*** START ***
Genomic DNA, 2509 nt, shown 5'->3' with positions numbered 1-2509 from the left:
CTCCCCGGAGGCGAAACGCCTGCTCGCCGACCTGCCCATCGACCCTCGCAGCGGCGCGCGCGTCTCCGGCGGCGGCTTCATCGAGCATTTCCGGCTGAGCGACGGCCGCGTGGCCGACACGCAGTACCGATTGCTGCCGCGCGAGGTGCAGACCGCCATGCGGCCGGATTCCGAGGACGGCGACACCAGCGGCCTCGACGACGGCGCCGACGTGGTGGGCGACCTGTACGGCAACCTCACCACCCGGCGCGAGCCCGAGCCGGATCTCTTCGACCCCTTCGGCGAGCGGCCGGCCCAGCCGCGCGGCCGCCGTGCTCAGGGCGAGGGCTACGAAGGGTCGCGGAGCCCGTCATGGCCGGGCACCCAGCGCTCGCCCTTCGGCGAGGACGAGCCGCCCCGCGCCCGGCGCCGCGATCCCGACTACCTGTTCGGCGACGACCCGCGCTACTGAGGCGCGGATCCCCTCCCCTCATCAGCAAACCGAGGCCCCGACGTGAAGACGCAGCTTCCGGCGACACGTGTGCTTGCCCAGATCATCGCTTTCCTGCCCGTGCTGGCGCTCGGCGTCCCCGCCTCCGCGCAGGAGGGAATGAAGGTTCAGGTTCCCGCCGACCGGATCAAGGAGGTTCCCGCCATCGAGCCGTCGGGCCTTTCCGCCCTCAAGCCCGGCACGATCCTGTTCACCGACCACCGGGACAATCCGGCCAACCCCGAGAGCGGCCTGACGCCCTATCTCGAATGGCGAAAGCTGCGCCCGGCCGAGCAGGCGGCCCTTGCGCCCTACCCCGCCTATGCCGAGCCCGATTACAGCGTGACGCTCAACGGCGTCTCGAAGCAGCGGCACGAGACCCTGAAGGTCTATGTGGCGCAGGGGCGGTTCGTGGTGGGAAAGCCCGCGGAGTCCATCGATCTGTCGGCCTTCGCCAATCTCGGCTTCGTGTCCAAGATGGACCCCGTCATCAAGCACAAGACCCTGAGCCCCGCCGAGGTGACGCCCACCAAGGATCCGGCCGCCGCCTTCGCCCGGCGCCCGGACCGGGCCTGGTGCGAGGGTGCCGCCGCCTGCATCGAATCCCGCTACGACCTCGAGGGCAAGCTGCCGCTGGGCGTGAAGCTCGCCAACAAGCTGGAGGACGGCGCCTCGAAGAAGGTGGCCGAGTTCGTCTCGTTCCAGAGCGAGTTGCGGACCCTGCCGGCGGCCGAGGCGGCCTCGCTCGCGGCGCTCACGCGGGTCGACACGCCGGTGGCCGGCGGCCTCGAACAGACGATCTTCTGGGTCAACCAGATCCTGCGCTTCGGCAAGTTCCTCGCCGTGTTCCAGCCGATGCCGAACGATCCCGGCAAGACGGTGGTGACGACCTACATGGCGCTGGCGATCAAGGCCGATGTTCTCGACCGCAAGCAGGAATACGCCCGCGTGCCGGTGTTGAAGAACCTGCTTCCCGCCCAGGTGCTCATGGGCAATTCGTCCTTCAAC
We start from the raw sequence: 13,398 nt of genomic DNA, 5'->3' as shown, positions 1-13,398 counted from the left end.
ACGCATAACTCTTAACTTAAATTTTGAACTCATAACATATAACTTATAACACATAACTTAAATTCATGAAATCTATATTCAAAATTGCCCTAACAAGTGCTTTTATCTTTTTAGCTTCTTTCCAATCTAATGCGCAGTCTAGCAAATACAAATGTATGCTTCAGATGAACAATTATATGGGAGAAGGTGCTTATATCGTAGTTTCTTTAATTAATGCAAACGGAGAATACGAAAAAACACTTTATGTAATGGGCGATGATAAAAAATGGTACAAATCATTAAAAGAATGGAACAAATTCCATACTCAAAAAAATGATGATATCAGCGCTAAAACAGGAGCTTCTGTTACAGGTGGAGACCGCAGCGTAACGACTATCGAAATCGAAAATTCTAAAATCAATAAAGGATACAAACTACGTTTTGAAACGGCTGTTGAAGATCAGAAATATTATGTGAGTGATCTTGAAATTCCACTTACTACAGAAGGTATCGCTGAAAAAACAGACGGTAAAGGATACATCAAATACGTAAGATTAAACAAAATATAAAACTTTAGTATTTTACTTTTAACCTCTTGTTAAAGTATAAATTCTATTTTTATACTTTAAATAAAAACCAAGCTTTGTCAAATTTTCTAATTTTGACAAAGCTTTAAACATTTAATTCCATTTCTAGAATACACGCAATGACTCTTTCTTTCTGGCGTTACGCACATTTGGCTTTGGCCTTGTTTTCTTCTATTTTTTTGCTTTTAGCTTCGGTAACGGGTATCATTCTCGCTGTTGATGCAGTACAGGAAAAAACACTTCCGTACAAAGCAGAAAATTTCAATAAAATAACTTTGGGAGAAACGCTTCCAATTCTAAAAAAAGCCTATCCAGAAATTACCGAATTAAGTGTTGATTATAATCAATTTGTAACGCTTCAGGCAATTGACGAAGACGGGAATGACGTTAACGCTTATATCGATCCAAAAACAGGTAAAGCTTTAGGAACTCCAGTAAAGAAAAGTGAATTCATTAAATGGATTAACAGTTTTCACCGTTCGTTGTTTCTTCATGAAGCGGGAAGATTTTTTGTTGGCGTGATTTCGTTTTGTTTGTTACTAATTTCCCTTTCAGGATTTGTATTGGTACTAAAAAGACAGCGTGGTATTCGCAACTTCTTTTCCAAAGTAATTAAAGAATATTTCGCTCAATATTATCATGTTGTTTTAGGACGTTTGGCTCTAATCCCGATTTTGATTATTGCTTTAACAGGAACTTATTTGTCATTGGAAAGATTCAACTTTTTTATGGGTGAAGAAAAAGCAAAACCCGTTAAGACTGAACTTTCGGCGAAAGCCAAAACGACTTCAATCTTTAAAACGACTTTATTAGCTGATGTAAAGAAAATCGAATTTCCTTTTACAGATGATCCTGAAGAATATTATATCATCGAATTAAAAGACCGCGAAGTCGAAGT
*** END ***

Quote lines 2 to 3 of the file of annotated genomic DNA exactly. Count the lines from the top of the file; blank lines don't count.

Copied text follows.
CTCCCCGGAGGCGAAACGCCTGCTCGCCGACCTGCCCATCGACCCTCGCAGCGGCGCGCGCGTCTCCGGCGGCGGCTTCATCGAGCATTTCCGGCTGAGCGACGGCCGCGTGGCCGACACGCAGTACCGATTGCTGCCGCGCGAGGTGCAGACCGCCATGCGGCCGGATTCCGAGGACGGCGACACCAGCGGCCTCGACGACGGCGCCGACGTGGTGGGCGACCTGTACGGCAACCTCACCACCCGGCGCGAGCCCGAGCCGGATCTCTTCGACCCCTTCGGCGAGCGGCCGGCCCAGCCGCGCGGCCGCCGTGCTCAGGGCGAGGGCTACGAAGGGTCGCGGAGCCCGTCATGGCCGGGCACCCAGCGCTCGCCCTTCGGCGAGGACGAGCCGCCCCGCGCCCGGCGCCGCGATCCCGACTACCTGTTCGGCGACGACCCGCGCTACTGAGGCGCGGATCCCCTCCCCTCATCAGCAAACCGAGGCCCCGACGTGAAGACGCAGCTTCCGGCGACACGTGTGCTTGCCCAGATCATCGCTTTCCTGCCCGTGCTGGCGCTCGGCGTCCCCGCCTCCGCGCAGGAGGGAATGAAGGTTCAGGTTCCCGCCGACCGGATCAAGGAGGTTCCCGCCATCGAGCCGTCGGGCCTTTCCGCCCTCAAGCCCGGCACGATCCTGTTCACCGACCACCGGGACAATCCGGCCAACCCCGAGAGCGGCCTGACGCCCTATCTCGAATGGCGAAAGCTGCGCCCGGCCGAGCAGGCGGCCCTTGCGCCCTACCCCGCCTATGCCGAGCCCGATTACAGCGTGACGCTCAACGGCGTCTCGAAGCAGCGGCACGAGACCCTGAAGGTCTATGTGGCGCAGGGGCGGTTCGTGGTGGGAAAGCCCGCGGAGTCCATCGATCTGTCGGCCTTCGCCAATCTCGGCTTCGTGTCCAAGATGGACCCCGTCATCAAGCACAAGACCCTGAGCCCCGCCGAGGTGACGCCCACCAAGGATCCGGCCGCCGCCTTCGCCCGGCGCCCGGACCGGGCCTGGTGCGAGGGTGCCGCCGCCTGCATCGAATCCCGCTACGACCTCGAGGGCAAGCTGCCGCTGGGCGTGAAGCTCGCCAACAAGCTGGAGGACGGCGCCTCGAAGAAGGTGGCCGAGTTCGTCTCGTTCCAGAGCGAGTTGCGGACCCTGCCGGCGGCCGAGGCGGCCTCGCTCGCGGCGCTCACGCGGGTCGACACGCCGGTGGCCGGCGGCCTCGAACAGACGATCTTCTGGGTCAACCAGATCCTGCGCTTCGGCAAGTTCCTCGCCGTGTTCCAGCCGATGCCGAACGATCCCGGCAAGACGGTGGTGACGACCTACATGGCGCTGGCGATCAAGGCCGATGTTCTCGACCGCAAGCAGGAATACGCCCGCGTGCCGGTGTTGAAGAACCTGCTTCCCGCCCAGGTGCTCATGGGCAATTCGTCCTTCAAC
We start from the raw sequence: 13,398 nt of genomic DNA, 5'->3' as shown, positions 1-13,398 counted from the left end.